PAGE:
A Feast in The Time of Plague,
Grange Park Opera online as part of its Interim autumn season
Libretto: David Pountney, based on Pushkin
Music: Alex Woolf
Cast: Claire Booth, Peter Hoare, Anne-Marie Owens, Soraya Mafi, Susan Bullock, Simon Keenlyside, Janis Kelly, Jeff Lloyd Roberts, Will Dazeley, Clive Bayley, Sarah Minns, Harry Thatcher.
As the arts lifeline of outdoor venues has been withdrawn and we face the prospect of a dark, culture-starved winter, Grange Park Opera once again dazzles us with hope that the performing arts can reinvent themselves for a pandemic age.
A Feast in the Time of Plague is the first opera commissioned in Britain since COVID-19 closed arts venues around the world. Performed on September 13, a filmed version has been released online, wisely chopped into two bite-sized halves in keeping with our shortened attention spans as we hunch over tiny screens when we would so much rather be lapping up the atmosphere of an auditorium.
Director and librettist David Pountney took his inspiration from a Pushkin play published in 1830. The religious focus and stereotyped characterisation could seem out-moded, but instead comes across as entirely relevant to the current rage for polarisation and viscerally-held views.
Less categoric than a confrontation of good and evil, the dramatic tension is between an eat, drink and be merry response and a revolutionary desire to seize on the scourge of plague to create a Utopian world, free of political bankruptcy and toxic institutions, as hailed by “radical Bohemian” Karl (Will Dazeley).
Whichever path you choose, the ultimate consequence for the individual human is death – and we don’t know whether it will come sooner rather than later – unless we’re Claire the clairvoyant, delivered with great gusto by Susan Bullock. She has foreseen it all from the fall of Adam and Eve to the Aberfan disaster, as Pountney, former artistic director of the Welsh National Opera, throws in a Welsh reference.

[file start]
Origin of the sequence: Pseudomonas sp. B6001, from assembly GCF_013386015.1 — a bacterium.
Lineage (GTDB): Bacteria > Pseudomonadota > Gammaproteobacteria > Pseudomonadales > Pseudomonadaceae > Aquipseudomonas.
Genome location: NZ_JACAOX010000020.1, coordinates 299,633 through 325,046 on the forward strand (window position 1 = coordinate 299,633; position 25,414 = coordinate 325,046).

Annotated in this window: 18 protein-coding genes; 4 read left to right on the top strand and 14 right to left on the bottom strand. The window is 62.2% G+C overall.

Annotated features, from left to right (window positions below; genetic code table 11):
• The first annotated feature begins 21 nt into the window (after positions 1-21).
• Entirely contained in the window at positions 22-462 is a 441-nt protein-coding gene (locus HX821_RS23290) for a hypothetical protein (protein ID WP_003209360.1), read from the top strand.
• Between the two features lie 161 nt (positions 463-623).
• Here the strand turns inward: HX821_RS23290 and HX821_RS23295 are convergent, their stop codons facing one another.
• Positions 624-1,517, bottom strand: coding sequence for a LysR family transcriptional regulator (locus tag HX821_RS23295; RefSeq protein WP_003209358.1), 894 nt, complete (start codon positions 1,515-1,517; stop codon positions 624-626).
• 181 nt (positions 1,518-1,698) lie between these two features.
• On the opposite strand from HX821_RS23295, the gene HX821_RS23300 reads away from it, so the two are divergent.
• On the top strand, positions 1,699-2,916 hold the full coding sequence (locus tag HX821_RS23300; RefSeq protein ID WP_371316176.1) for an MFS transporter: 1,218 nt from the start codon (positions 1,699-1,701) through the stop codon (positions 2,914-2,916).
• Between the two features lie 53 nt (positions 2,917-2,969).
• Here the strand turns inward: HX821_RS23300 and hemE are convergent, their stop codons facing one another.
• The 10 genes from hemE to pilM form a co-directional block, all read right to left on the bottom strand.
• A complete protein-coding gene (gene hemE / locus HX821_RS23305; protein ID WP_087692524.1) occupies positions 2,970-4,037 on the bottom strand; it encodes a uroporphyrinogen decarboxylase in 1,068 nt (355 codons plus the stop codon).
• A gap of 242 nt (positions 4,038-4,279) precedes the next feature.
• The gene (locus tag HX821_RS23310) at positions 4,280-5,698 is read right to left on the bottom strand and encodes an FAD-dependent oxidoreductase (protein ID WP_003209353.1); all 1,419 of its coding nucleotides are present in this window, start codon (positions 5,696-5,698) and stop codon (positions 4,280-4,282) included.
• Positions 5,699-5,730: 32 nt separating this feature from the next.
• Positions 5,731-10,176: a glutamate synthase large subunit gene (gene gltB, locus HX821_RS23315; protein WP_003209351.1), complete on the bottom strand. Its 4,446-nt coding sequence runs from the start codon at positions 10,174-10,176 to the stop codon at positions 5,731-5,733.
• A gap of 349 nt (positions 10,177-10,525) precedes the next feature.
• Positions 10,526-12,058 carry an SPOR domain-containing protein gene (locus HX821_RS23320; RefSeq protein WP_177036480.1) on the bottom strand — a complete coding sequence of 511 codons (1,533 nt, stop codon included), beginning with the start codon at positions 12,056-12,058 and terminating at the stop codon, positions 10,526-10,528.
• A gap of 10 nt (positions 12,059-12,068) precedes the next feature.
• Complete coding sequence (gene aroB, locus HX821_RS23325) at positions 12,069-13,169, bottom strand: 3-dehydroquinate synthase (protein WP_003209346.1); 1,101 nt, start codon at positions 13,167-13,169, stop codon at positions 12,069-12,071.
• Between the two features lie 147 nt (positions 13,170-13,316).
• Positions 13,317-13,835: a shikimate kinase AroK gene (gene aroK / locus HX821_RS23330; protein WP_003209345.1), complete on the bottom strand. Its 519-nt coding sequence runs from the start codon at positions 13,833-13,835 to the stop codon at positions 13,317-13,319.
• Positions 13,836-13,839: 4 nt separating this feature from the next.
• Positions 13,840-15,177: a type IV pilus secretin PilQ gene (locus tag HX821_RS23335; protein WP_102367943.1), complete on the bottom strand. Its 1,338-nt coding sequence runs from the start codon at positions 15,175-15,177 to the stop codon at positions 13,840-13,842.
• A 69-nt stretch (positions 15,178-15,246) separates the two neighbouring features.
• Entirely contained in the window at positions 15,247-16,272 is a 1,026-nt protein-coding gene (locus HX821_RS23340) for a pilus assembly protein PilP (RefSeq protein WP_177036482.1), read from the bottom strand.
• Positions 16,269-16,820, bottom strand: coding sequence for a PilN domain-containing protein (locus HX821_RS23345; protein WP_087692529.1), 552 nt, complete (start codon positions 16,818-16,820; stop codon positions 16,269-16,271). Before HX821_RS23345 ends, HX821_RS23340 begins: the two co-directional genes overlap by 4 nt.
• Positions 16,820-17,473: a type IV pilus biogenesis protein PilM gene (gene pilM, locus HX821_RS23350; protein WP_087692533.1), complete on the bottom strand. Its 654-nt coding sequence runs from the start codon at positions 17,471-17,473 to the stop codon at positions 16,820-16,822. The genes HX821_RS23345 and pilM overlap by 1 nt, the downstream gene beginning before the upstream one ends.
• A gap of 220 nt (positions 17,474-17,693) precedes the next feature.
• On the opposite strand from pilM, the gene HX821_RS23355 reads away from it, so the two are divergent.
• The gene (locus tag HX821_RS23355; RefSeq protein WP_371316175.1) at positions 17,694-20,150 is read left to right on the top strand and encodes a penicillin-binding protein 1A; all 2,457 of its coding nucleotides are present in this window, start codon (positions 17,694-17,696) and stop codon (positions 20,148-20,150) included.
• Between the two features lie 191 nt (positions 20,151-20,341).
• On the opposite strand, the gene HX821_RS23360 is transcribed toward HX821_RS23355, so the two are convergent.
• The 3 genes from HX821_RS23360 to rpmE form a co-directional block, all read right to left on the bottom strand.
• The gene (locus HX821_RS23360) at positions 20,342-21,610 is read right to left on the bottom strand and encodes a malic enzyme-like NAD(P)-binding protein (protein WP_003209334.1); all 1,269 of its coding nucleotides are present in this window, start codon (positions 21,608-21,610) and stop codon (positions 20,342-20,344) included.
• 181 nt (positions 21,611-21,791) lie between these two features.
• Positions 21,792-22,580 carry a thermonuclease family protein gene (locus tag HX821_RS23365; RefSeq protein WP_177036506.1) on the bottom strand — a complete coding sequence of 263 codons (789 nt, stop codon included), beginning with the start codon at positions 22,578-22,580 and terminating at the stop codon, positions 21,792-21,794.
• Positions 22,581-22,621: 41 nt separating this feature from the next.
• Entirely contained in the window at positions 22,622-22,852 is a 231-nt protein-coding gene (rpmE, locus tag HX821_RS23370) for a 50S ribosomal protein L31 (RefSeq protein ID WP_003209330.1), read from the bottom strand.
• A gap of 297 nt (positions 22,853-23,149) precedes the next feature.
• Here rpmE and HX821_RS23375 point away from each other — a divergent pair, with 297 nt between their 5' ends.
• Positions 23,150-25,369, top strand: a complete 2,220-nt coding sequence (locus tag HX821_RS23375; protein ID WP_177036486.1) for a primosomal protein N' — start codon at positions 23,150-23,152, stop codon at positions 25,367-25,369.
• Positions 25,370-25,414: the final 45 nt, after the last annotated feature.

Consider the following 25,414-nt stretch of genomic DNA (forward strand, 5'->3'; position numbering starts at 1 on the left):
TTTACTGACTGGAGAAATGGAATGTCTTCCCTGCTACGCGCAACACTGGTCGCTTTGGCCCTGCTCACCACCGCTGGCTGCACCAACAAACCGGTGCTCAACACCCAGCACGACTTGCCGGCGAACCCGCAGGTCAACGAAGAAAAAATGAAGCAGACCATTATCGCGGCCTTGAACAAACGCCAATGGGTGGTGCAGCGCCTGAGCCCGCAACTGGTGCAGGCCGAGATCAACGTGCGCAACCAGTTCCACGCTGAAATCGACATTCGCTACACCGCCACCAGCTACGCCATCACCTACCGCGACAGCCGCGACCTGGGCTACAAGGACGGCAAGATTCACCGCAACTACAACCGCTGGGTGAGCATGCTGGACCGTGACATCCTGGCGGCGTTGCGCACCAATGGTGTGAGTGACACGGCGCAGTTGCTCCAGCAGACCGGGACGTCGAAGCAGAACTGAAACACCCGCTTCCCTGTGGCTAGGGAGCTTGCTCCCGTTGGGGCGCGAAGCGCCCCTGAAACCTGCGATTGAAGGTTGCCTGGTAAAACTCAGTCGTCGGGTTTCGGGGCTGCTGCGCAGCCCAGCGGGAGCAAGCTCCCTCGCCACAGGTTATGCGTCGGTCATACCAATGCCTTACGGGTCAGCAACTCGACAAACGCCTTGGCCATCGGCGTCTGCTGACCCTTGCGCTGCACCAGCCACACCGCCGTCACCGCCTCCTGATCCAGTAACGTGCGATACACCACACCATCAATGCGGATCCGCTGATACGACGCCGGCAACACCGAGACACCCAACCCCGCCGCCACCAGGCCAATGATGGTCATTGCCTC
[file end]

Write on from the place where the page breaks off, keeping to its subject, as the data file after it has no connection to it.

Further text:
The exuberance has a very dark edge that veers dangerously close to surreal farce when Joyce the cook (Anne-Marie Owens) drops dead into her pièce de résistance – black blancmange, something of a contradiction in terms.
What redeems it all is the artistry of the entire cast from Simon Keenlyside’s baritone playboy Antoine to Claire Booth as the beautiful feast-giver Elena and Clive Bayley’s unaccompanied, extremely bass portrayal of Base Death.
Youthful star of the composing world Alex Woolf has swiftly provided an apposite score. It showcases the virtuosity of the cast, which rounds off a consummate performance with a chorus of laughter that is defiant, not nervous in the face of any challenge.
Barbara Lewis © 2020.